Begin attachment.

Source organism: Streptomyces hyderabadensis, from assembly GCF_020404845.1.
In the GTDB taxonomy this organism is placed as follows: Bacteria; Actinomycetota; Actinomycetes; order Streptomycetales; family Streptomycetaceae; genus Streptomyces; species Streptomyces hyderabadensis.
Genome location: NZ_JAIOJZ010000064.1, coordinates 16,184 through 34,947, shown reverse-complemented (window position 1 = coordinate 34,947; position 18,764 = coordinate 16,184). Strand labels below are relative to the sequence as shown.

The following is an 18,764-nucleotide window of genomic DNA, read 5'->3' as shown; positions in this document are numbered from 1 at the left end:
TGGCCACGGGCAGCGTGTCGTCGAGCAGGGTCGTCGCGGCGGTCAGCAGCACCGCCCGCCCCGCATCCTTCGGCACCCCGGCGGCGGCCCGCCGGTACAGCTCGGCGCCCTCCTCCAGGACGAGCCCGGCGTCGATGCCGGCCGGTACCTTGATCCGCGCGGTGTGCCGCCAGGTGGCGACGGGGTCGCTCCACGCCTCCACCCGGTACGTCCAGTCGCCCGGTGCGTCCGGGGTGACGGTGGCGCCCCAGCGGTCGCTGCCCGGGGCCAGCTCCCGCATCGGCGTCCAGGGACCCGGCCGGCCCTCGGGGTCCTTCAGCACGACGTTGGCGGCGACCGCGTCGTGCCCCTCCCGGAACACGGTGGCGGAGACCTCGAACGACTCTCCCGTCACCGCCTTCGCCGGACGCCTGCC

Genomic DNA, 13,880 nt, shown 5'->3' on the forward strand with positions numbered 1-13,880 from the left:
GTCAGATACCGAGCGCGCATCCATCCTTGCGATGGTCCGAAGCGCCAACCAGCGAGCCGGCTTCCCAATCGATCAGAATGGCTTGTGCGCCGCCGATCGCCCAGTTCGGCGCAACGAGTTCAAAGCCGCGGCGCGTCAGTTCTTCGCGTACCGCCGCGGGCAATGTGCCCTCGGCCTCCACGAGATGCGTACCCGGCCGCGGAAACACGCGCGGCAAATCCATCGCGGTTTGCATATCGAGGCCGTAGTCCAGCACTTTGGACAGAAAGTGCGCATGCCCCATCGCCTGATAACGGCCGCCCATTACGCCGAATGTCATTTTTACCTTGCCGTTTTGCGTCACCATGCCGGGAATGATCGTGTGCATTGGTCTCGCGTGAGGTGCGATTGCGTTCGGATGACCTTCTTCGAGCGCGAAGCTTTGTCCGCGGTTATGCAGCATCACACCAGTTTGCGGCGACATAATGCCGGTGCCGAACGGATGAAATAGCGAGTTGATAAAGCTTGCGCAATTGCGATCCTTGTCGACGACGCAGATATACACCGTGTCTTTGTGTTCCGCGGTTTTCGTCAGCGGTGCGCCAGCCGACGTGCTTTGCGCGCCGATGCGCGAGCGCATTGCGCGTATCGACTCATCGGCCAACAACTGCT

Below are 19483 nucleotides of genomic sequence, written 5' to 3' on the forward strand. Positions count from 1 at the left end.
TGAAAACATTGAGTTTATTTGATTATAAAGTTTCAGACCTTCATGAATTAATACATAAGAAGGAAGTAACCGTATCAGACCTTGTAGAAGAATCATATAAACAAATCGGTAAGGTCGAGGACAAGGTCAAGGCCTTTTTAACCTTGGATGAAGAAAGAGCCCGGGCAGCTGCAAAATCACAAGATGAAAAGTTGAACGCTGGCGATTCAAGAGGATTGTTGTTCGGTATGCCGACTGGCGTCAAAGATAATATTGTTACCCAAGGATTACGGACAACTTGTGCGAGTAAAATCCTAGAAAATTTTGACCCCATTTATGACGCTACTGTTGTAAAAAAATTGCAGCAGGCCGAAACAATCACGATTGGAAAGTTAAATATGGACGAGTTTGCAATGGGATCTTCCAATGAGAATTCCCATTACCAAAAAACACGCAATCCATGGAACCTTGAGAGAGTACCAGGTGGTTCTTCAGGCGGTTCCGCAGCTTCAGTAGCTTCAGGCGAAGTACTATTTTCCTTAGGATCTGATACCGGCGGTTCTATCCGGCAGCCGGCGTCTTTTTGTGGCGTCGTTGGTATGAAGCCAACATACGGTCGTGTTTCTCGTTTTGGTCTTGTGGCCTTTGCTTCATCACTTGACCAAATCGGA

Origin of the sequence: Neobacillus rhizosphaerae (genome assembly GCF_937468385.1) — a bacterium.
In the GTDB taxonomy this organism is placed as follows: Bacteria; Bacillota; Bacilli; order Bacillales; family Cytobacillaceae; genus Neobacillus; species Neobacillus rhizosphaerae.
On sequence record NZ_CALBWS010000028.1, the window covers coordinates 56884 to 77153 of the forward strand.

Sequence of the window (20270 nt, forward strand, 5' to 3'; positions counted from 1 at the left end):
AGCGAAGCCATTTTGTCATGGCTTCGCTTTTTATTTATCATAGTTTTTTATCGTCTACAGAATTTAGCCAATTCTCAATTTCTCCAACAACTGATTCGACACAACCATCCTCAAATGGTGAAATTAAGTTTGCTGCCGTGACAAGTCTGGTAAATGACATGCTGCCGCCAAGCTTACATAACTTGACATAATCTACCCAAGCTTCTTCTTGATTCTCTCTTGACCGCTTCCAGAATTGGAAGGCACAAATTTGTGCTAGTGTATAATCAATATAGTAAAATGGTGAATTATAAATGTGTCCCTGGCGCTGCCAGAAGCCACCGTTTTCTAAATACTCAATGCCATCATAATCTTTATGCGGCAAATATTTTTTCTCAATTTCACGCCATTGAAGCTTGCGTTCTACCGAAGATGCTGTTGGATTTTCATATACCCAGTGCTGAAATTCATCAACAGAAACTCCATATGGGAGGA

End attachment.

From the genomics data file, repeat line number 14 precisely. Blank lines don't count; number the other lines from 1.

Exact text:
AGCGAAGCCATTTTGTCATGGCTTCGCTTTTTATTTATCATAGTTTTTTATCGTCTACAGAATTTAGCCAATTCTCAATTTCTCCAACAACTGATTCGACACAACCATCCTCAAATGGTGAAATTAAGTTTGCTGCCGTGACAAGTCTGGTAAATGACATGCTGCCGCCAAGCTTACATAACTTGACATAATCTACCCAAGCTTCTTCTTGATTCTCTCTTGACCGCTTCCAGAATTGGAAGGCACAAATTTGTGCTAGTGTATAATCAATATAGTAAAATGGTGAATTATAAATGTGTCCCTGGCGCTGCCAGAAGCCACCGTTTTCTAAATACTCAATGCCATCATAATCTTTATGCGGCAAATATTTTTTCTCAATTTCACGCCATTGAAGCTTGCGTTCTACCGAAGATGCTGTTGGATTTTCATATACCCAGTGCTGAAATTCATCAACAGAAACTCCATATGGGAGGA